Esther Kanu: Our Community Partner

Esther Kanu.JPG

Esther Kanu is a social entrepreneur and founder of the Woman In Action Development Project in Sierra Leone, Africa. At a young age, Esther was forced into marriage, became a survivor of female genital mutilation and had her first child at 18 years old without the opportunity to complete school.

When Esther was in her twenties, in the midst of a brutal civil war that raged in Sierra Leone from 1991-2001, she founded Women in Action. Her goal was to provide young women with the opportunities for education and skills training that she didn't have when she was younger. Founded February 14th 1996, the school was founded with eight other women through funds raised by community gardens and personal contributions from the founding members. To date, over 1000 girls have graduated from the center in skills such as tailoring, cosmetics, computers, English, math, small business management, and electrical. The school survives on the sales of handicrafts produced by the students, catering contracts, and donations.

Esther continues to live in Sierra Leone as head of Women in Action with her three children.

Matthew Cimone: Founder/CEO

Matthew Cimone.jpg

Matthew Cimone is a graduate of the International Development Studies Program at University of Toronto. As a youth, all he wanted to do was explore and do good in the world. On one of these adventures, he found himself in Sierra Leone where he met Esther Kanu. 

Matthew has worked with several large International organizations including Right to Play and Free the Children. Matthew is an accomplished public speaker having spoken to over 50,000 people about the need to shift our thinking of development to focus on community leaders like Esther. He has also done extensive research on how to design youth engagement programs that foster a sense of global awareness in young people. 

In his spare time, Matthew can be found on his telescope or working on his documentary film "Chasing Atlantis" exploring the retirement of the space shuttle program. You can also find him on his personal site at 

Micaela Roughton: Board of Directors

Micaela Roughton.jpg

In 2009 Micaela Roughton founded Homes of Joy, a non-profit organization formed to support orphans of HIV and AIDS in Lusaka, Zambia. Following the success of her own project, Micaela was asked to join the board of directors for Esther's Echo to help guide and direct the organization's mission. Micaela is a graduate of the African Studies program at the University of Toronto. She is currently completing her Masters in Gender and Development Studies at Simon Fraser University.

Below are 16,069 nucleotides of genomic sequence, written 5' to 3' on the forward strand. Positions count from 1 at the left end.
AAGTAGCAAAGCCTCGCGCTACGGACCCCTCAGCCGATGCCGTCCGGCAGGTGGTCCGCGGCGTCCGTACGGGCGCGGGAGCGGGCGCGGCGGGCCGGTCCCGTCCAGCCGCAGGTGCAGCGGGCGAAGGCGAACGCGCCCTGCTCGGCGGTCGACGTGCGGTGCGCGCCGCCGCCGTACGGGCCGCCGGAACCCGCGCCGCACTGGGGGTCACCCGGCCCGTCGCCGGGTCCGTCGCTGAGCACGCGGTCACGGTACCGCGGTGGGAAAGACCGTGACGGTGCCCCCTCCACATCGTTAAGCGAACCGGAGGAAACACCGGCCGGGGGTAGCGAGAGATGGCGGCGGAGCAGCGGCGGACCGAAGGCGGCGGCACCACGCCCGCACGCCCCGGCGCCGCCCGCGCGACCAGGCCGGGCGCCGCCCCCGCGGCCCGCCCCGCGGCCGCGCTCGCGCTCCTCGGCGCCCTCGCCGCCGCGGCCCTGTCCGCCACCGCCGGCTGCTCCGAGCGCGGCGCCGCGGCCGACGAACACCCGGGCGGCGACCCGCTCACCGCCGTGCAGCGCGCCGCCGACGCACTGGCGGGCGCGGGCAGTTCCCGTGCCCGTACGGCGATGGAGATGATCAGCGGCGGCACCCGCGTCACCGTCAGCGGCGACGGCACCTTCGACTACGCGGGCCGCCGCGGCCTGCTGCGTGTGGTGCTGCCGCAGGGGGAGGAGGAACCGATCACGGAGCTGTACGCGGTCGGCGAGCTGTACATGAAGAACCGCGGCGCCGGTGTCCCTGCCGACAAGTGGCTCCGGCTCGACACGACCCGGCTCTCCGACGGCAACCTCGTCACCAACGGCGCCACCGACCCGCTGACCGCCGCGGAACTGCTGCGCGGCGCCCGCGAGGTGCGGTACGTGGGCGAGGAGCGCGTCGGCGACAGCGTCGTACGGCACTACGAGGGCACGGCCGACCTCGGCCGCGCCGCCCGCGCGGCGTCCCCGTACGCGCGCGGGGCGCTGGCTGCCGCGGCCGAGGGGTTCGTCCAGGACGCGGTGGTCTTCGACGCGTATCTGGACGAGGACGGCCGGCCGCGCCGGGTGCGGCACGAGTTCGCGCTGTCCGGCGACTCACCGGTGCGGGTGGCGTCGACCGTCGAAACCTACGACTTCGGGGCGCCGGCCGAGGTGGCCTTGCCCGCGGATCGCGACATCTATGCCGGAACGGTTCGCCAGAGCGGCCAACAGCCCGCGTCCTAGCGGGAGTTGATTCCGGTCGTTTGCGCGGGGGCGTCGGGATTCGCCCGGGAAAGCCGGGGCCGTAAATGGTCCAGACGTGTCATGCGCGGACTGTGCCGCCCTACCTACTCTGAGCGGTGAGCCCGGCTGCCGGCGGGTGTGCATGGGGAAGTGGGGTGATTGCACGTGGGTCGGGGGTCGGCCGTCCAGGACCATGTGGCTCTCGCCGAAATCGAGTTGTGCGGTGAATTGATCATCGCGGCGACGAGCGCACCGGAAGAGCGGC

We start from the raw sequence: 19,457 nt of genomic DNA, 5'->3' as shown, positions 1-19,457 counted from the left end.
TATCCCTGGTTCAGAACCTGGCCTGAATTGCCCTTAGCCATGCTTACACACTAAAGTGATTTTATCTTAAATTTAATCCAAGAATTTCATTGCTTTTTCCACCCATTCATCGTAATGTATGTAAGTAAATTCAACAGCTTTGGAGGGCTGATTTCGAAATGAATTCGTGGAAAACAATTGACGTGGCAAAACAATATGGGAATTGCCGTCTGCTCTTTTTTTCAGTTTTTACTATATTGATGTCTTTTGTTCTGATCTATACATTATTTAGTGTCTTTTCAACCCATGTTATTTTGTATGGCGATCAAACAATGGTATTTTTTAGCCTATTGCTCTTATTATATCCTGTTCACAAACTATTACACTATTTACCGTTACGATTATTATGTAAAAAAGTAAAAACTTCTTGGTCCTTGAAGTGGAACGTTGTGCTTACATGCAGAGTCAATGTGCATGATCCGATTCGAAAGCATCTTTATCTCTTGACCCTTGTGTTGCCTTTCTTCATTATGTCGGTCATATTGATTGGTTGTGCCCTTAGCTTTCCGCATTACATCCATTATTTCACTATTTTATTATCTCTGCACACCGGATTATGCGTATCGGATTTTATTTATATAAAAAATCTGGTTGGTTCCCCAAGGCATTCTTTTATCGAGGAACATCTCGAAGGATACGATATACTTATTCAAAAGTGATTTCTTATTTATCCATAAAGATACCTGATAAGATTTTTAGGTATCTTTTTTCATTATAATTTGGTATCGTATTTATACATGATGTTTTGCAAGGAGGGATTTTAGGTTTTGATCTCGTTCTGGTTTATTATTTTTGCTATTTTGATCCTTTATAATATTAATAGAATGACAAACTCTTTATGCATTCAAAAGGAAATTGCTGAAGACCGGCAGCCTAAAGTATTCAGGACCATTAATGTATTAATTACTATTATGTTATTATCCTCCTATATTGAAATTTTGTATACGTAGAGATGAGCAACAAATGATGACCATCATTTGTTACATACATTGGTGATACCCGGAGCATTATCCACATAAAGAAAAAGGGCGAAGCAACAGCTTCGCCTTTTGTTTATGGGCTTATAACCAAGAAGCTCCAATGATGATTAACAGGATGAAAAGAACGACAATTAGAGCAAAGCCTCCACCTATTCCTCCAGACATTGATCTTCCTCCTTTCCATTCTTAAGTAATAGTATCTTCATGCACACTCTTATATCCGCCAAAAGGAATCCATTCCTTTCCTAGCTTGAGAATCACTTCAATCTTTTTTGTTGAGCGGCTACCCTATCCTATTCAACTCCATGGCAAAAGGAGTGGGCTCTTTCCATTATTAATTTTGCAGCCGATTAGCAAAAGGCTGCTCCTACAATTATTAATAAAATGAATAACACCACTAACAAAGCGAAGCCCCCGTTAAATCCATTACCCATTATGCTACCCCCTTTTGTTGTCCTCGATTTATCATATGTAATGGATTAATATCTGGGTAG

Rob Bickford: Board of Directors

Robert Bickford.JPG

Robert Bickford is an educator, writer, and independent film producer.  He lives and works in downtown Toronto.  He writes and produces films about disability, the arts, and institutional change through popular education.  His work with Esther's Echo involves designing curriculum connections to Canadian classrooms.  This K-12 curriculum guide highlights the community development model employed by Esther and the story of her Women in Action school in Freetown, Sierra Leone. Please contact the organization to request a copy of this curriculum guide.  He's been involved with Esther's Echo as a board member since 2010. 

Albert Berry: Board of Directors

Al Berry

Albert Berry is Professor Emeritus of Economics and Research Director of the Programme on Latin America and the Caribbean at the Centre for International Studies at the University of Toronto. Professor Berry's main research areas, with focus on Latin America, are labour markets and income distribution, the economics of small and medium enterprise, and agrarian structure and policy. He has worked with the Ford Foundation, the Colombian Planning Commission, and the World Bank, and acted as consultant for a number of international and other agencies. Prof. Berry has published more than 100 papers in learned journals and is the editor or co-editor of seven books including Critical Issues in International Financial Reform (Transaction Publishers, 2003), Labor Market Policies in Canada and Latin America  (Kluwer Academic Publishers, 2001), and Poverty, Economic Reform, and Income Distribution in Latin America (Lynne Rienner, 1998).